The relatives of the disappeared persons have availed the opportunity to reiterate their demand for an impartial probe into enforced disappearances. The appeal is expected to generate lot of interest in diplomatic circles. However, the aggrieved relatives maintain that the appeal has not been made for publicity. We are not politicians and do not want cheap publicity. We want the people across the globe to understand and feel our pain, they said.

Noted historian of Kashmir, Fida Muhammad Hasnain believes the palace is inauspicious. In a letter published in Greater Kashmir dated July 10, 2008, Fida wrote: "On the day, Azad Sahib, laid foundation of an international trade centre at Pampur, I wrote him a personal letter, asking him to consult archaeologists and historians about the history of that site. While reading files of the Viceroys of India at the National Archives of India, New Delhi, in 1952, I had seen as to how the British would consult the history of the site, when laying foundation stones of bridges and buildings. I also wrote him that his idea to renovate the Hari Niwas Palace and make it as his personal residence was not auspicious.”

I wrote, what I had written in 2002 on page 122 of my book “Historic Kashmir” ,
published by Gulshan Books. I quote: Hari Singh had a great sense of aesthetic taste. He selected the shores of the famous Dal Lake for building his royal palaces. The place selected by him were the slopes of the Zabarwan hills which in the past was a site of Buddhist stupas. When the Shaivists got ascendancy in the valley the site was appropriated by the Hindu goddess of Doom, known as Shiksha Devi or the goddess of Shikas. She could not get any place in the whole of India and she got a refuge to settle in this corner on the banks of the Dal Lake. On both sides of the site were the shrines of two Muslim saints highly revered by the Muslims. The Maharaja was warned to desist from laying his palaces at the ominous and condemned site but as he was stubborn he refused to hear. His trouble started in the same year when he completed his palaces at the cursed site in 1931. His end also came from this very site when he was forced by circumstances to run away to Jammu in 1947. Before he ordered collection and transportation of his household to Jammu he is said to have cried  ‘the raiders are near, I don’t want to leave my people at my mercy, they want me to leave for Jammu. What can I do?’ I am writing all this to remind people who select sites for buildings to at least find the past of that place."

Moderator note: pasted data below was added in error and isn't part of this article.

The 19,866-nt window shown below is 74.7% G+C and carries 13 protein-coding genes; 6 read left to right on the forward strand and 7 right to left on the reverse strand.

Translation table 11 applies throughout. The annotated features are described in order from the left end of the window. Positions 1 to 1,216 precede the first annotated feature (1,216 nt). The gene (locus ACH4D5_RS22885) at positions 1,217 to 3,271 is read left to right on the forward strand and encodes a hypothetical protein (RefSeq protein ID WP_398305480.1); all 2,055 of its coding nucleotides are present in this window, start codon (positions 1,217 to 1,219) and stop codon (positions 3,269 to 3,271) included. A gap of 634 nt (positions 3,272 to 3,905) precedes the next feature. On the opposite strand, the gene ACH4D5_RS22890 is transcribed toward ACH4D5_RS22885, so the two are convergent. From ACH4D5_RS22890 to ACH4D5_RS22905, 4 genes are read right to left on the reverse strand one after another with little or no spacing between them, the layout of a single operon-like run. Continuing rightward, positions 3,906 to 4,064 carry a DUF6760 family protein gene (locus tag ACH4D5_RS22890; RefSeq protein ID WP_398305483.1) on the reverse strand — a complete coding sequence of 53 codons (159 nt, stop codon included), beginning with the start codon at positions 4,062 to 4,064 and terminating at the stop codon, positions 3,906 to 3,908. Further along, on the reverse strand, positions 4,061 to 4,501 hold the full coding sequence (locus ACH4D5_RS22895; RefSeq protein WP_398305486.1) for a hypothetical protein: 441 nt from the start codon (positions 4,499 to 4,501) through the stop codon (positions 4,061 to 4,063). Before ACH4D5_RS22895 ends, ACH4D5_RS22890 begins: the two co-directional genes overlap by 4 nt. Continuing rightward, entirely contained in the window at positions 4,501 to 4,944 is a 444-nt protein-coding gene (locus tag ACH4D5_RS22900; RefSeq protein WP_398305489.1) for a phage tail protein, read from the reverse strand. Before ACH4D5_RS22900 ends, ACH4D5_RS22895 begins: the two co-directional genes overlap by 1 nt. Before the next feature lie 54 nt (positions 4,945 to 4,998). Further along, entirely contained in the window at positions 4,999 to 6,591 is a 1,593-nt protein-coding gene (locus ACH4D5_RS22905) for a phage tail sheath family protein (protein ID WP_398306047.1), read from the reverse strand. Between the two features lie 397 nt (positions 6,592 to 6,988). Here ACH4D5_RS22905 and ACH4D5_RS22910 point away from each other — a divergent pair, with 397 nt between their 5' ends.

The foreigners may not believe Hasnain but the local people have absolutely no reason to ignore his observations. The palace has wreaked havoc with the lives of Kashmiris. They have been tortured here, killed, subjected to enforced disappearance and most probably buried in its sprawling lawns. It has not proved auspicious for a mother whose son disappeared after being brought in the palace in 1990. It has not been auspicious for the father whose son was picked up, tortured in this palace and killed.

In other countries torture centers have been preserved and probes have been conducted on them. But here the government’s policy has been to the contrary, says human rights activist Ghulam Nabi Mir. He said there are scores of testimonies of detainees who were lodged in these death chambers for months and years after which they had disappeared. It is still a mystery whether disappeared persons have been buried in the lawns of interrogation chambers or were taken to other places for burial, Mir added. He said the move was aimed to wipe out vital evidences which would have surfaced in future probes.